The average UK home sold for more than £250,000 last month, marking the first time the average has crested a quarter of a million pounds.
New data was released in Halifax’s latest House Price Index, a leading authority that gauges the state of the UK property market, showing that prices rose 7.5% higher in October than their average during the same period in 2019 – reaching as high as £250,547. The increase also marks the highest rate of annual growth since the middle of 2016.
The increase follows a surge in house prices in September, with a combination of the stamp duty holiday and a pent up demand from the initial lockdown period pushing the price of the average UK home up to £249,879.
Halifax managing director Russell Galley credited the continuing effects of the pandemic for creating “clear headwinds” for the UK property market. He added that stamp duty cuts and rising interest in moving “supercharged” demand and pushed prices higher.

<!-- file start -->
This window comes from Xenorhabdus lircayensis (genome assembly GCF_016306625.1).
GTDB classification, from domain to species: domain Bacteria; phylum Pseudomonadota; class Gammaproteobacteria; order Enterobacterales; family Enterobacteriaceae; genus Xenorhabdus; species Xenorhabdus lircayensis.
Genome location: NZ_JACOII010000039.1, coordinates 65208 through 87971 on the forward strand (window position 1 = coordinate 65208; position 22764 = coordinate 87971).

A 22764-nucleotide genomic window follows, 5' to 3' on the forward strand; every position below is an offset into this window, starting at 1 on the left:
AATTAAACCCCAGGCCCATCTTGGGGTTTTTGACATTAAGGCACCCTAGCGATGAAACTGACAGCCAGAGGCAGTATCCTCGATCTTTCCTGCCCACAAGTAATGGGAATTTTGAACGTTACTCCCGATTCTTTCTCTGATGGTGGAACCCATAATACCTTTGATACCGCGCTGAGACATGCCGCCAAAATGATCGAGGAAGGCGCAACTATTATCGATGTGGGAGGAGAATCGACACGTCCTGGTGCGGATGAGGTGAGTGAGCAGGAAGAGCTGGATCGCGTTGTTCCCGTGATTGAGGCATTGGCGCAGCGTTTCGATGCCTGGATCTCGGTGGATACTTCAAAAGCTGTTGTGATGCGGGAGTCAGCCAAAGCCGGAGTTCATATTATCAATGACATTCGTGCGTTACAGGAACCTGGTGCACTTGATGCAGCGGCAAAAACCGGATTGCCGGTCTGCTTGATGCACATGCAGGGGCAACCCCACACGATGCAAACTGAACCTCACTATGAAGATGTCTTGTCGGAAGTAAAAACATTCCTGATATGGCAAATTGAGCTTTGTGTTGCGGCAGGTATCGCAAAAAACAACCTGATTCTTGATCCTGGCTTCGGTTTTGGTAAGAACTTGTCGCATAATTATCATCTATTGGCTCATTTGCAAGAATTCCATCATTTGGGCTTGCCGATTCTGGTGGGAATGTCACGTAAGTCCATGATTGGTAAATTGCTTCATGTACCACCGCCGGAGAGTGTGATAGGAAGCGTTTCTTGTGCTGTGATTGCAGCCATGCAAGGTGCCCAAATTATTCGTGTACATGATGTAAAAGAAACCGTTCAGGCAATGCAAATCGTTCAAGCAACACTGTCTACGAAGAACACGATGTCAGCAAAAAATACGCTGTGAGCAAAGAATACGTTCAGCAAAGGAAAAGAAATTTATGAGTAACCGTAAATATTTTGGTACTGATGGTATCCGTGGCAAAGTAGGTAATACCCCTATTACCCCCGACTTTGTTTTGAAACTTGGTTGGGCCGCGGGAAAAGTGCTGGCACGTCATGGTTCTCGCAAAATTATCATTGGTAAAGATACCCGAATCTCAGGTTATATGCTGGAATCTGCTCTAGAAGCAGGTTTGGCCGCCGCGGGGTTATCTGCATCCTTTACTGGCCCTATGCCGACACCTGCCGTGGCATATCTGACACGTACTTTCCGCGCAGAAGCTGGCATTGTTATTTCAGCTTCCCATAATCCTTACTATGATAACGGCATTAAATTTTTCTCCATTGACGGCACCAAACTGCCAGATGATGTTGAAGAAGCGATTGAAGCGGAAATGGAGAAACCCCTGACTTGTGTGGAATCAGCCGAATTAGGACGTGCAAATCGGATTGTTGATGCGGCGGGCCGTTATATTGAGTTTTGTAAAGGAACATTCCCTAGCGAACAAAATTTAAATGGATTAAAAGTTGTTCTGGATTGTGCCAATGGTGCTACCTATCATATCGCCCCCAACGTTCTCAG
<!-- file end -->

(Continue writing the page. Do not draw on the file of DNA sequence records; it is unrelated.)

“Overall we saw a broad continuation of recent trends with the market still predominantly being driven by home-mover demand for larger houses,” Galley said, adding: “The country’s struggle with COVID-19 is far from over.”
While Halifax’s new index showed year-on-year growth to be strong, the rate of monthly price gains appeared to be slowing sharply. Prices rose by 0.3% between September and October, a notable decrease from the 1.5% rise seen a month earlier and 1.7% in the previous two months.
Halifax warned that economic fallout from the COVID-19 pandemic, likely to arrive in early 2021, would put “downward pressure” on home prices.